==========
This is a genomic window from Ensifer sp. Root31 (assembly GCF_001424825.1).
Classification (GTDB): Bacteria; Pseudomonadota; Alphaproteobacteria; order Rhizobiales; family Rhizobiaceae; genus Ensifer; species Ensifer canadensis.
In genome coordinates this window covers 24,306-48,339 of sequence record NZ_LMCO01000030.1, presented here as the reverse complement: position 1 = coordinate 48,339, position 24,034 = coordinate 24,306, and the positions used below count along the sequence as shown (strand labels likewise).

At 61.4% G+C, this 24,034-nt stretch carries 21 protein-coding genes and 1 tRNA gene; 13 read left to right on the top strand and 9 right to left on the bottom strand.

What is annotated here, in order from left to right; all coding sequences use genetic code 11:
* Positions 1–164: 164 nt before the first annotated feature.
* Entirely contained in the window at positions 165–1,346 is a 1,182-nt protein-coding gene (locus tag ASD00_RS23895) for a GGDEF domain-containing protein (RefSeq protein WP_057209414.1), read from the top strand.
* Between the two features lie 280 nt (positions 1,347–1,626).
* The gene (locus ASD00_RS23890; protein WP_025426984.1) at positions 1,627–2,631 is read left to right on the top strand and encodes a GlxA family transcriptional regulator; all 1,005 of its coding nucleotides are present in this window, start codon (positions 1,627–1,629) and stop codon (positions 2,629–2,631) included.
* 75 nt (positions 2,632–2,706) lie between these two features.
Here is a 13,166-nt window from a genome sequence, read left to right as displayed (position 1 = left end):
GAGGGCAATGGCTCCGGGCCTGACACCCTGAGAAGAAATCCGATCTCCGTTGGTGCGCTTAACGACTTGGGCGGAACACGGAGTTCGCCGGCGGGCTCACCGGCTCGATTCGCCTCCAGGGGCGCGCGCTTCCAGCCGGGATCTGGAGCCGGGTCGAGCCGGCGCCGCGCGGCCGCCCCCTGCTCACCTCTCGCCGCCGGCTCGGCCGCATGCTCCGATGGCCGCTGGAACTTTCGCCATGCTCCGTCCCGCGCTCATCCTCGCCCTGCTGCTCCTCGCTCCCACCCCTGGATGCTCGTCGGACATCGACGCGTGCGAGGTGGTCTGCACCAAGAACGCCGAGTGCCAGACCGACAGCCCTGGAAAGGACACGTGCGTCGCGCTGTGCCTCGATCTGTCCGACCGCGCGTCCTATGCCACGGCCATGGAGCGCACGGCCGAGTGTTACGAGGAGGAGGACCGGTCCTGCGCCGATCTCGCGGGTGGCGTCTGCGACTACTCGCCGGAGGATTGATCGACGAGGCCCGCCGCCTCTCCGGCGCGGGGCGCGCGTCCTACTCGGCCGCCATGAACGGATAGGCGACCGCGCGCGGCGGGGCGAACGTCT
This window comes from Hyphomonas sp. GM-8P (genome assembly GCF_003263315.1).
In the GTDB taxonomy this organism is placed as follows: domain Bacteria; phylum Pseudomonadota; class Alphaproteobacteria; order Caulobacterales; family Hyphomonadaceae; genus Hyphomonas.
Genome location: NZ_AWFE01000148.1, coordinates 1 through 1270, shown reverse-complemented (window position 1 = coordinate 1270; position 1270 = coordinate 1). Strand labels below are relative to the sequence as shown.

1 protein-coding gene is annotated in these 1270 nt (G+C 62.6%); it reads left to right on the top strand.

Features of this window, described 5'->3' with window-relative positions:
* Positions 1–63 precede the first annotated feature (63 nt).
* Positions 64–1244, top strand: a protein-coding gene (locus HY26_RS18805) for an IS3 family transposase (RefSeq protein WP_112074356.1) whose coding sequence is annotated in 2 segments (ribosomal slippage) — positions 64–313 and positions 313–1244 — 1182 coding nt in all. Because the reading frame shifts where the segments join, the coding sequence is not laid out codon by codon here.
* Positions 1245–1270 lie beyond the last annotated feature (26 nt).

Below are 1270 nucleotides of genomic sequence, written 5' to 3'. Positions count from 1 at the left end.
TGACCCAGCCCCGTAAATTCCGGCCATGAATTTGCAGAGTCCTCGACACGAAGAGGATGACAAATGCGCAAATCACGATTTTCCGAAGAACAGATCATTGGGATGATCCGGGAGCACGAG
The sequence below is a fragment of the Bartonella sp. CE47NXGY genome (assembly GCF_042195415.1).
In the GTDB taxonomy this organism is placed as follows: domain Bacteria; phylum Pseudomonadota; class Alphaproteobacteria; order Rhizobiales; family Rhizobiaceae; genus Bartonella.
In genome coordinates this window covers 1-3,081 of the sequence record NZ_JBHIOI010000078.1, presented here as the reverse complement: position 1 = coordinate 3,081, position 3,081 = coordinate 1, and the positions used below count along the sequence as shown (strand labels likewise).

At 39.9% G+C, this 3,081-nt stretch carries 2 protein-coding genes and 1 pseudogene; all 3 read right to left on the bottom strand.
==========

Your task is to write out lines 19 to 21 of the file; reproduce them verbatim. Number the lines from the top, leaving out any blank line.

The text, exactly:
* Positions 64–1244, top strand: a protein-coding gene (locus HY26_RS18805) for an IS3 family transposase (RefSeq protein WP_112074356.1) whose coding sequence is annotated in 2 segments (ribosomal slippage) — positions 64–313 and positions 313–1244 — 1182 coding nt in all. Because the reading frame shifts where the segments join, the coding sequence is not laid out codon by codon here.
* Positions 1245–1270 lie beyond the last annotated feature (26 nt).

Below are 1270 nucleotides of genomic sequence, written 5' to 3'. Positions count from 1 at the left end.